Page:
Whether you choose to cycle, take a motorbike, or hire a tuk-tuk, I highly recommend checking out Phnom Sampeau. There’s quite a lot to see there.
On my second day in Battambang, I rented a bicycle again. This time I headed towards the ancient ruins of Wat Ek Phnom, about 12 km outside of town. The ruins don’t cover a very big area, but it was pretty cool to climb around and explore them. As a bonus, there were only a few other people there, so I could take as many selfies as I wanted without feeling self-conscious.
That night, I went to a performance by the Phare Ponleu Selpak (PPSA) circus. PPSA is a non-profit organization dedicated to improving the lives of Cambodian children through arts training and educational programs. Their circus is well-known as one of the top attractions in Battambang. The performers at the show I attended were absolutely incredible. It’s insane what some people can do with their bodies. I was a little bit terrified when one of the female performers started hula-hooping with a ring of fire, but she pulled it off effortlessly. And when another performer built a tower by balancing cylinders and boards on top of each other, I was like, “Oh hell no. Ain’t no way you gon’ stand up on that, boy.” But then lo and behold, he stood up and balanced on it while hardly even shaking! Don’t miss a PPSA circus performance if you visit Battambang. (I paid $14USD for my ticket, and the show lasted about an hour and 15 minutes.)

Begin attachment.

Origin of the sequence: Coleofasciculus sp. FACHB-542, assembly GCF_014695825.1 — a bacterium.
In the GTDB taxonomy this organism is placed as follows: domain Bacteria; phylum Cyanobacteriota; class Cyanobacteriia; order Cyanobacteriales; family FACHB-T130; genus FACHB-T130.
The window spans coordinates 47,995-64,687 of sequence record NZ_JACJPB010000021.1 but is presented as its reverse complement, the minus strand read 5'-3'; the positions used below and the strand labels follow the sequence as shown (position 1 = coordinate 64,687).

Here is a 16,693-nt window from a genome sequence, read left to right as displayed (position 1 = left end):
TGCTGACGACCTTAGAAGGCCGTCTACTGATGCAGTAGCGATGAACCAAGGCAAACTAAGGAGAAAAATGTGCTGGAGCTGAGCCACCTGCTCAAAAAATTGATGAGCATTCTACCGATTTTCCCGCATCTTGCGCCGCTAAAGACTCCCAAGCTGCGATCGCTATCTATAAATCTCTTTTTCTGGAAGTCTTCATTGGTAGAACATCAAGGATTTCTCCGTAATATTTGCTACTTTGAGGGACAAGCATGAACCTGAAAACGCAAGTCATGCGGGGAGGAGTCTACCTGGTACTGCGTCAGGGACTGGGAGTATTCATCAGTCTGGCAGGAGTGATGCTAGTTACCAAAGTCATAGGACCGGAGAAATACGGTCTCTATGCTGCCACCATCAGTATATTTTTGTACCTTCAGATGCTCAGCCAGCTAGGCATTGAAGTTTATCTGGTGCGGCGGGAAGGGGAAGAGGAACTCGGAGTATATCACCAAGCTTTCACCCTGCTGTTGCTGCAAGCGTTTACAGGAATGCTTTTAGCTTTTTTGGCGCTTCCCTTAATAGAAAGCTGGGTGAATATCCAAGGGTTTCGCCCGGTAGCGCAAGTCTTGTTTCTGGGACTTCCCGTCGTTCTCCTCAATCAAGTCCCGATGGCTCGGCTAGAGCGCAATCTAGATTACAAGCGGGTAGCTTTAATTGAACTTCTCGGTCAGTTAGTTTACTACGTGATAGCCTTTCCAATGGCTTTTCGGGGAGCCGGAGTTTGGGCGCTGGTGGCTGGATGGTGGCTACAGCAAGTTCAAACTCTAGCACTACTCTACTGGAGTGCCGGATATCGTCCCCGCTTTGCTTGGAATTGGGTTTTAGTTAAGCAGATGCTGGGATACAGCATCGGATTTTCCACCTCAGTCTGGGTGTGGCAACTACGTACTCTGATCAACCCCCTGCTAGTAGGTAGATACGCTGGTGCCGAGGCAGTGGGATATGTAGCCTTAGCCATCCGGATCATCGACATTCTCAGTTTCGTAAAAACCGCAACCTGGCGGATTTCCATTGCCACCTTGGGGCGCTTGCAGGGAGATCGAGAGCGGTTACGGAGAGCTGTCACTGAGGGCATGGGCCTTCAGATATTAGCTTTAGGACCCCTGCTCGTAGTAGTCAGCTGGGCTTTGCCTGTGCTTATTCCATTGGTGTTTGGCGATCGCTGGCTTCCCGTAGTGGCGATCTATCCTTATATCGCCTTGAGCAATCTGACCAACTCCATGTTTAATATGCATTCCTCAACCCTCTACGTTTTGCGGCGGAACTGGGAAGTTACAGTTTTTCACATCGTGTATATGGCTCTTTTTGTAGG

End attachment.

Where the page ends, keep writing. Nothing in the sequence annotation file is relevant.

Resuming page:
The next day I didn’t do too much of anything. I had planned to take a ride on the Bamboo Train, which is supposedly the #1 must-do attraction in Battambang, but I found out from the staff at my hostel that morning that the old Bamboo Train has been closed and the new one is located some 20km out of town. I wasn’t going to pay $20 to take a tuk-tuk there and back, so I decided to just spend the day walking around the town.